If you are going to have more than one hamster, make sure, if the breeds are different, that they are compatible. Also, remember that if you have male and female pairs, you can expect babies!

Make sure you inspect the habitat, and make sure that you have eliminated any chance of escape! Hamsters are great escape artists, so you want to give them as little opportunity to do so as possible.

By following the above steps, your hamster is sure to be healthy and happy.

Article Source:

Addison's Disease and It's Effect on Your Pet

Friday, April 2, 2010

Addison's disease is a rare condition that can affect dogs and cats of any breed or age. This endocrine disorder occurs when the adrenal glands fail to manufacture enough adrenal hormones.

Certain breeds of dogs are genetically predisposed to getting Addison's disease. Poodles, Airedales, Saint Bernards, and German Shepherds are among these breeds.

The adrenal glands are in the stomach area right in front of the kidneys. These important glands produce corticosteroids, adrenaline, mineralocorticoids and androgens. Without these hormones it becomes difficult for your pet to metabolize their food and maintain a regular balance of potassium, salt and H2O. Blood pressure, stress and heart rate are also controlled by the hormones produced in the adrenal glands.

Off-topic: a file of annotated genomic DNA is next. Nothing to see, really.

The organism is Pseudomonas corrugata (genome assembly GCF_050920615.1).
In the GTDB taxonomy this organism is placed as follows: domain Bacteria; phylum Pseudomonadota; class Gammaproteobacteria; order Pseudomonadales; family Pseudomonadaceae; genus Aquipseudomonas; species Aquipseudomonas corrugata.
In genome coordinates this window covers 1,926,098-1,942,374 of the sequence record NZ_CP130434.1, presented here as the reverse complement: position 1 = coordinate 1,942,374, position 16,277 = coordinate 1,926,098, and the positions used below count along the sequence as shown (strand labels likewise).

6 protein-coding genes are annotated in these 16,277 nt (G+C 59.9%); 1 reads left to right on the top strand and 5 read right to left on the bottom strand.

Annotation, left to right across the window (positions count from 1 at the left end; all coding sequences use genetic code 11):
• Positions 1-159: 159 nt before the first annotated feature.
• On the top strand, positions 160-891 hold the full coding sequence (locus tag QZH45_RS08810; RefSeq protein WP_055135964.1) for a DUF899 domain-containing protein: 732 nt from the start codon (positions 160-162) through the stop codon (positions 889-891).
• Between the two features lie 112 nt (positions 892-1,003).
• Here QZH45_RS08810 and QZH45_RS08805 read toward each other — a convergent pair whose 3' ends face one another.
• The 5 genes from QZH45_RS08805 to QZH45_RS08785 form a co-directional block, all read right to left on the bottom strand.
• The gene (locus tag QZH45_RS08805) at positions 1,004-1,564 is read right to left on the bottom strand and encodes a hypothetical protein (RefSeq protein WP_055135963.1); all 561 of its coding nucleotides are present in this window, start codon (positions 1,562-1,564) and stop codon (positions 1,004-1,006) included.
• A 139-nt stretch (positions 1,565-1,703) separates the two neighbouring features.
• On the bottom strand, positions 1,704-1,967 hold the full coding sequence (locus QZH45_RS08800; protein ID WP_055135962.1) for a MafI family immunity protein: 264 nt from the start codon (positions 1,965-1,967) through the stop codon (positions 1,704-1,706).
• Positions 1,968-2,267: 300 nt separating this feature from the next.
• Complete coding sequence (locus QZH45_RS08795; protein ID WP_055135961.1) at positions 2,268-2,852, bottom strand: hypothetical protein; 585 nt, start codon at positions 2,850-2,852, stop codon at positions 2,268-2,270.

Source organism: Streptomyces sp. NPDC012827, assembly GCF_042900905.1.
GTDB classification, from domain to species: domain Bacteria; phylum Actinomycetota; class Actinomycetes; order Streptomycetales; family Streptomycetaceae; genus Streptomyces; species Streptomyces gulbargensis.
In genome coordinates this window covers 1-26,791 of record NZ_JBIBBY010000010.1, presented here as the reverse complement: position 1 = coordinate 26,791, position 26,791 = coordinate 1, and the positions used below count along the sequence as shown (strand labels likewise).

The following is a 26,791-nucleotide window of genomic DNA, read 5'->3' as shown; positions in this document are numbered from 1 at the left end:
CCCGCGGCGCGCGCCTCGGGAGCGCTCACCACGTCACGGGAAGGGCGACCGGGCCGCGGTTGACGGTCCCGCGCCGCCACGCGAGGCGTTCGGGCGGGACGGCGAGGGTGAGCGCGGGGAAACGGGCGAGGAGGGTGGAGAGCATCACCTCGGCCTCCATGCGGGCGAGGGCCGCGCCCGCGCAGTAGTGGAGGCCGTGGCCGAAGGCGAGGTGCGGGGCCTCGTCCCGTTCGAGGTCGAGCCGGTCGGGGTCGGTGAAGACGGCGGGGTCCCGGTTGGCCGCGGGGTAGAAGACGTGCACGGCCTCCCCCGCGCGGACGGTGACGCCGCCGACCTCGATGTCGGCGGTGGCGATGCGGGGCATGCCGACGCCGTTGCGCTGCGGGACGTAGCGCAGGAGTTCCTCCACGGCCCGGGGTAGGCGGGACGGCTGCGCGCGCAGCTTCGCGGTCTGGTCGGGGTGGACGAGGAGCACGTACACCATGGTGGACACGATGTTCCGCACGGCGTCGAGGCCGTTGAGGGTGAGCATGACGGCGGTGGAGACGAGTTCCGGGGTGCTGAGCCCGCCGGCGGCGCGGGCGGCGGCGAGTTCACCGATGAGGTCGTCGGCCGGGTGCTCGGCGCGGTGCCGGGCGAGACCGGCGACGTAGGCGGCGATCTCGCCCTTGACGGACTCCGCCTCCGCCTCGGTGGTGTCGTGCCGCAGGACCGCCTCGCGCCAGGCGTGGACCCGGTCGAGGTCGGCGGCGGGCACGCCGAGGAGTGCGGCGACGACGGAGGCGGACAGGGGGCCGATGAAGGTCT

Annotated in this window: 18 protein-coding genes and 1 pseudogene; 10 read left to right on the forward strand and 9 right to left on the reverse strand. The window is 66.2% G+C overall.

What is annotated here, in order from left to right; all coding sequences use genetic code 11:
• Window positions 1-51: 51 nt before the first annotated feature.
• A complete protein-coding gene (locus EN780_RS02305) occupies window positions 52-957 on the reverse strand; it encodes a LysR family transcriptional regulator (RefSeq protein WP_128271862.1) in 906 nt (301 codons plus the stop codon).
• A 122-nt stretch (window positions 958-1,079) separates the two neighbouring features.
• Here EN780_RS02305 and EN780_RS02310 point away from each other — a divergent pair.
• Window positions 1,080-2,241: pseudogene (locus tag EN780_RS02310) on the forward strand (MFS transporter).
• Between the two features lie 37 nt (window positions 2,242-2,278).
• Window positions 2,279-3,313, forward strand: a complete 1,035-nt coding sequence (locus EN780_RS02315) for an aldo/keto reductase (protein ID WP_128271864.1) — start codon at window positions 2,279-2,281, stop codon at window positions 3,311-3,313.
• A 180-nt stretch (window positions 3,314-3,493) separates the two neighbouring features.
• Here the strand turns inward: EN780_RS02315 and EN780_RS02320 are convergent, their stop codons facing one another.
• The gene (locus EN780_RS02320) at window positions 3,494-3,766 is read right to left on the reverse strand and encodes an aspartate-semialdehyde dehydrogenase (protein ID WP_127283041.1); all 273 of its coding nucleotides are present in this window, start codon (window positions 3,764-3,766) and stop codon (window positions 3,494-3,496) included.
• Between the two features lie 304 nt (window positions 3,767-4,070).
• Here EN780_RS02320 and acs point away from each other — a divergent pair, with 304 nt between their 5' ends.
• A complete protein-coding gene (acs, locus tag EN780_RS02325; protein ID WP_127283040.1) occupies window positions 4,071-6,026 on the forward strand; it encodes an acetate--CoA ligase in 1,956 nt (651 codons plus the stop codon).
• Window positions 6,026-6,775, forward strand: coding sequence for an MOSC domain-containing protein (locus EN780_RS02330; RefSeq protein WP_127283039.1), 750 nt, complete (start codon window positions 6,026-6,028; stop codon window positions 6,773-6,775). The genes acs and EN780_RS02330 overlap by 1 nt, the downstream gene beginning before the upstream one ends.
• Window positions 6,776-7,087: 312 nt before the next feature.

There are several things that can signify Addison's disease. If you pet is not eating enough, lethargic, dehydrated, weak, depressed or vomiting then they could be suffering from this rare adrenal gland disorder. Make sure you take them to the vet right away. Even if it is not Addison's disease there could be another serious problem brewing.

Your vet will give your pet a complete examination and look over it's medical history. They might run a CBC (complete blood count), urine test, x-rays and an ultrasound. Once other disorders are ruled out they should be able to give you an accurate diagnosis.

Researchers have not discovered the cause of Addison's disease but many of them think it has to do with the adrenal glands being destroyed by the dogs/cats immune system. Heredity, infection, cancer and withdrawal from a steroid prescription can also contribute to causing Addison's.

Unfortunately, there is no cure for Addison's disease. If it is caught early a long term treatment plan can be setup and your pet can still enjoy the rest of it's life.

Addison's disease is treated differently depending on how severe the symptoms are. If it is a chronic case then hormone replacement therapy might be in order. For these cases, a salt supplement is often given once a day.

If your pet is in crisis it might need to be hospitalized. An IV will be started and the electrolytes and acids will be monitored. Hormones will likely be given to them while they are still in the hospital.

Chamomilla, zingiber, cratageous, nux vom and lycopus are herbs that can help your pet along because of their effect on keeping the endocrine system in balance and their support for the thyroids. If you decide to use a natural medicine you should still talk to your vet. There might be things you need to do, in addition to a natural routine.

Article Source:

  © Animals In The World

Back to TOP